Most infamously Wayne was part of the majority of the court who decided in Dred Scott v. Sandford, which held that African Americans, regardless of their status as free or enslaved persons, were not American citizens and thus had no standing to sue in federal court. Wayne concurred “entirely in the opinion of the court as it has been written and read by the Chief Justice.”

Formerly a Congressman from Georgia, Wayne stayed on the Supreme Court for 32 years, making it through the Civil War. Despite his Southern sympathies and his son’s service as a Confederate general, Wayne did not believe there was any legal justification for states to secede from the union.

Cushing, Marshall, and Wayne cover the first 77 years of the Supreme Court. America saw the end of the Civil War in only two degrees of separation from the court’s first session. She also saw her Supreme Court rule that federal treaties supersede state laws, the establishment of the Court’s power of judicial review, and separate rulings that held that corporations are a type of person, but African Americans are not citizens.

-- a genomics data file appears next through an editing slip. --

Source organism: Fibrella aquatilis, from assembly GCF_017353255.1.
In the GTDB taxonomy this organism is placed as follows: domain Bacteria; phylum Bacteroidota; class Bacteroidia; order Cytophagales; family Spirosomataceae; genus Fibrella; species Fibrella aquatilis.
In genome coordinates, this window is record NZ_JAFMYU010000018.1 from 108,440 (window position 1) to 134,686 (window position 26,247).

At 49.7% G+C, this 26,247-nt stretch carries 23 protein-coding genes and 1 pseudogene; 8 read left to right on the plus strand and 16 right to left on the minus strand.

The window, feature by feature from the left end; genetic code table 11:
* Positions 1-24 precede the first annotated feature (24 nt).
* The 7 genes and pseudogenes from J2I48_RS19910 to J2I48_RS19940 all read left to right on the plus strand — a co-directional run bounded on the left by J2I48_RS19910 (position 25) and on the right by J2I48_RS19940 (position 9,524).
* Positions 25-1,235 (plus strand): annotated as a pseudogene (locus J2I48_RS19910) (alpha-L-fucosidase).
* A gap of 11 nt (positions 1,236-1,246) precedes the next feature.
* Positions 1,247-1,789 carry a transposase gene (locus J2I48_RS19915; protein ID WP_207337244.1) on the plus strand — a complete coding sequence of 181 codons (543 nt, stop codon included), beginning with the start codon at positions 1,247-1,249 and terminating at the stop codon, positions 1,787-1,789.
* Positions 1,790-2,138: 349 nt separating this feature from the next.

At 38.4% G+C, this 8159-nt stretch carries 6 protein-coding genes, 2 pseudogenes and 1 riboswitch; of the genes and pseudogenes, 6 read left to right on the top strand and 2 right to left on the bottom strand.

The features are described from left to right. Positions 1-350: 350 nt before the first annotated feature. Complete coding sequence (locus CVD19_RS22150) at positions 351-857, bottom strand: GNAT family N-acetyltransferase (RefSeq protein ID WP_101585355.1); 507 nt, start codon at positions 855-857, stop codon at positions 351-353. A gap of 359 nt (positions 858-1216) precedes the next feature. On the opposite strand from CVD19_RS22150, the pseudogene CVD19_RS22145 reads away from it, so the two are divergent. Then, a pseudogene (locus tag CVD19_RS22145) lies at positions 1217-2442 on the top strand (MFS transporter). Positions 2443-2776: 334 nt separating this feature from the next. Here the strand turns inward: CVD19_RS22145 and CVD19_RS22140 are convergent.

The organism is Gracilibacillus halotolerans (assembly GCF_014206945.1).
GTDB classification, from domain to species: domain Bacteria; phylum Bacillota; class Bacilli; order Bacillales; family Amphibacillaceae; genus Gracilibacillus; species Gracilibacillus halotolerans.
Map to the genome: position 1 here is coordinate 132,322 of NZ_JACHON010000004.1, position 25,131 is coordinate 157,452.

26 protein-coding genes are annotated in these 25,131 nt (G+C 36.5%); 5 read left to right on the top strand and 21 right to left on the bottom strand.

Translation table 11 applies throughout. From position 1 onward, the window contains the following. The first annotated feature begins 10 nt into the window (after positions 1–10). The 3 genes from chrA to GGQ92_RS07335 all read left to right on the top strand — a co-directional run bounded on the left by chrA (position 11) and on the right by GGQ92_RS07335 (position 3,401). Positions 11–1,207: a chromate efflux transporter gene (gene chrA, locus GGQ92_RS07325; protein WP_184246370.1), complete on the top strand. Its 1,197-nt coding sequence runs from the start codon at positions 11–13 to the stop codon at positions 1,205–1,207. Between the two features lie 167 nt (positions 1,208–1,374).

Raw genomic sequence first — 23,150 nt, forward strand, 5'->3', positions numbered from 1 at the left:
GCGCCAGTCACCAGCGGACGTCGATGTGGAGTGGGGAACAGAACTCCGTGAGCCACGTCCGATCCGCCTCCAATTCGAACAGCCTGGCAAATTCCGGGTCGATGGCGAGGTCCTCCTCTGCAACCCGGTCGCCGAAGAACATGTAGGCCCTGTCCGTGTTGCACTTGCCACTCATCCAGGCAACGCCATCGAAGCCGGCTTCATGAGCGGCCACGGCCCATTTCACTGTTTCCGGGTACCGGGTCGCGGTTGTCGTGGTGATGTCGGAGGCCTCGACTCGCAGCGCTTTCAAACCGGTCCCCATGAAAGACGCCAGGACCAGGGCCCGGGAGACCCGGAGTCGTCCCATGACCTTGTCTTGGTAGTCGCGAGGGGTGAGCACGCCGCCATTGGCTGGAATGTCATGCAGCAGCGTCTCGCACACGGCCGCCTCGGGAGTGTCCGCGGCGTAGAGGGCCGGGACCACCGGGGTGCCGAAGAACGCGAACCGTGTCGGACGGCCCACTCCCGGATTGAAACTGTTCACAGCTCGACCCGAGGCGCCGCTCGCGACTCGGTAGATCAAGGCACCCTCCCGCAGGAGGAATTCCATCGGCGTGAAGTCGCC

Seeing such ground covered and upturned in so short a time lends new light to our present political reality in which the court has become ground zero for the heart and soul of America.

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This is part one of a three-part series on the history of the Supreme Court of the United States.

Part Two: Reconstruction and Court Packing

Part Three: Penumbras and Stare Decisis

Image Credit: 

Left: Wikimedia Commons-public domain; Center: Wikimedia Commons-Henry Inman, public domain; Right: Wikimedia Commons-Library of Congress, public domain

Anders Koskinen

Anders Koskinen

Anders Koskinen is an Editorial Associate at Intellectual Takeout. He earned his BA from the University of Minnesota in December 2016 where he graduated with a double major in Journalism and Political Science.